Professional Development Seminars

Title Event date Lecturer(s) Abstract
Secure XML Saturday, March 22, 2003 - 9:00am Donald Eastlake, III

In this seminar you will learn how to make your XML documents and databases more secure and incorporate authentication and encryption into your XML based protocols and programs through use of the security recommendations from the World Wide Web Consortium.

Unfortunately, XML was originally designed without taking security into account. As a result, there are a number of special problems in secure XML. In particular, making XML digital signatures both secure and robust requires special canonicalization mechanisms to standardize the expression of XML.

Aspect Oriented Programming for Java Saturday, November 16, 2002 - 9:00am Gregor Kiczales and Ron Bodkin

Aspect-oriented programming (AOP) allows developers to create clearer, cleaner, and more flexible software. AOP makes it possible to centralize code in a single class that typically would be spread across many classes when implementing features such as logging, standards enforcement, security, and testing. This difference allows increased productivity, and results in more flexible and higher quality software.

Crossing the Requirements-Design Chasm Saturday, November 2, 2002 - 9:00am Steve Donelow

Gathering requirements is one of the most critical stages in the software lifecycle, although requirements gathering in the real-world is usually an unrepeatable, ad-hoc process because most formal methods are too complex, too costly, or fail to capture the right information. Here's a very common scenario: "Just tell us what you want", says the IT developer. "Just tell me what you need to know", responds the business user.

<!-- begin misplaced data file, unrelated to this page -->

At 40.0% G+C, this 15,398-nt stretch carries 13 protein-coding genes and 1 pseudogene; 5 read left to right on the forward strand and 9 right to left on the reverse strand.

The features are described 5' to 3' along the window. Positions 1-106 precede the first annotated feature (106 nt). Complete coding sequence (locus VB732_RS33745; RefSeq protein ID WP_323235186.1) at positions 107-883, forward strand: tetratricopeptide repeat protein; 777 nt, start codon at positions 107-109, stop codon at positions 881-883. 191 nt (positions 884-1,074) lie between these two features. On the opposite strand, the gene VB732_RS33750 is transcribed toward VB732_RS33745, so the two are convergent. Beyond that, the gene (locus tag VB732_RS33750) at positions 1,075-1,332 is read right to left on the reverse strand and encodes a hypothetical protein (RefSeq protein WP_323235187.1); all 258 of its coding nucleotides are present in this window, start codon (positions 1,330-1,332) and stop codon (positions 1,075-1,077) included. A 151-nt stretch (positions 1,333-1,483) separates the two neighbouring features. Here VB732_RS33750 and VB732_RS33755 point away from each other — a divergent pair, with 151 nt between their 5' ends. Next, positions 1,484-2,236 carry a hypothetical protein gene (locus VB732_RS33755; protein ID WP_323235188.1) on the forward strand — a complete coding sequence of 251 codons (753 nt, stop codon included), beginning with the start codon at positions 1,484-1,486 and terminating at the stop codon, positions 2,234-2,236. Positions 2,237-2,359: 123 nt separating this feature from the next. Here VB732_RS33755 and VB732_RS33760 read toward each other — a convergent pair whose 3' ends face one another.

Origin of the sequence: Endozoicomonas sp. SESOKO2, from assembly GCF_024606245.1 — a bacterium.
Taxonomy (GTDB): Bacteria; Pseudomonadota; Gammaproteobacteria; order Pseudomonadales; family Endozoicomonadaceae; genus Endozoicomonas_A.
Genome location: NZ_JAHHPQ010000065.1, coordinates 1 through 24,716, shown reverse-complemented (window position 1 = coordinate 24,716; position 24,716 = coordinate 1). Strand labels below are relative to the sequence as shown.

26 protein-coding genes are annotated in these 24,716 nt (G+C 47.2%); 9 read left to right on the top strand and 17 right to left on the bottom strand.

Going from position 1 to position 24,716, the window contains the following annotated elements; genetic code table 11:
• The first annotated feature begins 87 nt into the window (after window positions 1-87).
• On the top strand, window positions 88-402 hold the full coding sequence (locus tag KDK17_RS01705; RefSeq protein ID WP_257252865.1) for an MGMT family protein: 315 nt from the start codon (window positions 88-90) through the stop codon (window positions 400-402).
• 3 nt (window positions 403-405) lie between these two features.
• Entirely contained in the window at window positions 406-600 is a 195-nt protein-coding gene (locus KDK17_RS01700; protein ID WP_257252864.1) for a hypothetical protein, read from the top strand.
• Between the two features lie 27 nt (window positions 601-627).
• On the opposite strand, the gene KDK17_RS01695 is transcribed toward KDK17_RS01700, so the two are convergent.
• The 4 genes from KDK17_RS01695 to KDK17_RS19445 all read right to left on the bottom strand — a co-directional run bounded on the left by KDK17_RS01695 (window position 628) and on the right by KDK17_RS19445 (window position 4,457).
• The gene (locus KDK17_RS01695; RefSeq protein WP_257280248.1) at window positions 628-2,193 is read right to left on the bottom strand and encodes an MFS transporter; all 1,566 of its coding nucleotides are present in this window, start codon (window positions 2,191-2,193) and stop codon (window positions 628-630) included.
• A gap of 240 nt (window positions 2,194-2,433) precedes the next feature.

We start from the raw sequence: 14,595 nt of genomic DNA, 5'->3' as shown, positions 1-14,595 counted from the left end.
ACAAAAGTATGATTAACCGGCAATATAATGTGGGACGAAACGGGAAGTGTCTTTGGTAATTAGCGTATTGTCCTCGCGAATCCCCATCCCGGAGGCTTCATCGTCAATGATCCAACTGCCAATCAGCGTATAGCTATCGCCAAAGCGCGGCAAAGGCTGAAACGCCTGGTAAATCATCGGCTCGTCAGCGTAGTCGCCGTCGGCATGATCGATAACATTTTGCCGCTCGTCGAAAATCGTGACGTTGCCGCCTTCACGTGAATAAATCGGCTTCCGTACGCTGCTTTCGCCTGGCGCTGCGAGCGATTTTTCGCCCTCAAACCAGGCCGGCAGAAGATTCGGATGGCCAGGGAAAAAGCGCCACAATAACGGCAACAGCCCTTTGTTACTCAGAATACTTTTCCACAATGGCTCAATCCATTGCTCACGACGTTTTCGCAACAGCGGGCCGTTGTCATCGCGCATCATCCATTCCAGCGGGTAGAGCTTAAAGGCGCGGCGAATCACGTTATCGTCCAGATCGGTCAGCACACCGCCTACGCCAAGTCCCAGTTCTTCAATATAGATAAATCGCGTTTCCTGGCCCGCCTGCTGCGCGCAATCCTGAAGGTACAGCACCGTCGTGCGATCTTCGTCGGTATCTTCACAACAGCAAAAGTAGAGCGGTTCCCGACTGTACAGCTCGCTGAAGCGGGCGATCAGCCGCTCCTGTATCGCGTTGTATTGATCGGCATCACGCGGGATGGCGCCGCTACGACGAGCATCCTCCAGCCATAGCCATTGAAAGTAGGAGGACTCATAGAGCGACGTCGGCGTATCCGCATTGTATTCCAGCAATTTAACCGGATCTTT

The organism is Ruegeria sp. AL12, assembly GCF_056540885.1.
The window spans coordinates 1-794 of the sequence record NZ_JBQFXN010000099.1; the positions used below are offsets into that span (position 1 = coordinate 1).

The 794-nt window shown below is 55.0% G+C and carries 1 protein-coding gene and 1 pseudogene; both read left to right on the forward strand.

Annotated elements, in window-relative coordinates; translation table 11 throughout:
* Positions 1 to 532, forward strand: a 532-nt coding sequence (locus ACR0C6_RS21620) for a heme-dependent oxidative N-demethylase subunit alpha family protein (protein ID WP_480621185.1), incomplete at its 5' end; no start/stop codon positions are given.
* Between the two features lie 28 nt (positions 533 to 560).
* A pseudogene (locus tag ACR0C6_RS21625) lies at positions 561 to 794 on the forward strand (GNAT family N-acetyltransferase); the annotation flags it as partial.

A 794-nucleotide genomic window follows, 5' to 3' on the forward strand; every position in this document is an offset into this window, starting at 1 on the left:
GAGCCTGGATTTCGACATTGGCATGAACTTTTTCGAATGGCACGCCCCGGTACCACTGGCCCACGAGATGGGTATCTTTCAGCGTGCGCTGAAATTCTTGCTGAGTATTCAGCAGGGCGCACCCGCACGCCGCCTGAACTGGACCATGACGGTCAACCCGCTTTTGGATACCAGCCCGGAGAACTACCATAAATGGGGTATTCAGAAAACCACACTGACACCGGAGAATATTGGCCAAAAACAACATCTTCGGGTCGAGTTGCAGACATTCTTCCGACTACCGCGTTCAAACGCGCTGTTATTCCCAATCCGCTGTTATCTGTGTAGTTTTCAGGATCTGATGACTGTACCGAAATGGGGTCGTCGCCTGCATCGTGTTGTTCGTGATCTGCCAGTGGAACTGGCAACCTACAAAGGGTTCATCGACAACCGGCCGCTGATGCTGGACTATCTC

Recent Breakthroughs in Web Site Usability Research Saturday, October 5, 2002 - 9:00am Jared M. Spool and Christine Perfetti

The seminar presents some of the recent breakthroughs that have occurred in the area of web site usability. User Interface Engineering is a leading producer of breakthrough web site research and they have focused their work on understanding just what it takes to make web sites more usable.

Simplified XML Programming in Water Saturday, May 4, 2002 - 9:00am Christopher Fry & Mike Plusch

Water is a new programming language designed specifically for XML and secure distributed programming. It significantly reduces the complexity of building web applications. Water has one simple and concise representation for data, logic, and presentation. The language has a concise XML syntax and unifies existing web standards including HTML, JavaScript, Java, CSS, URL, JSP, XSLT, and SQL. Even the debugger and documentation tool use the native Water language. Water supports a "Learn Once, Use Everywhere" philosophy.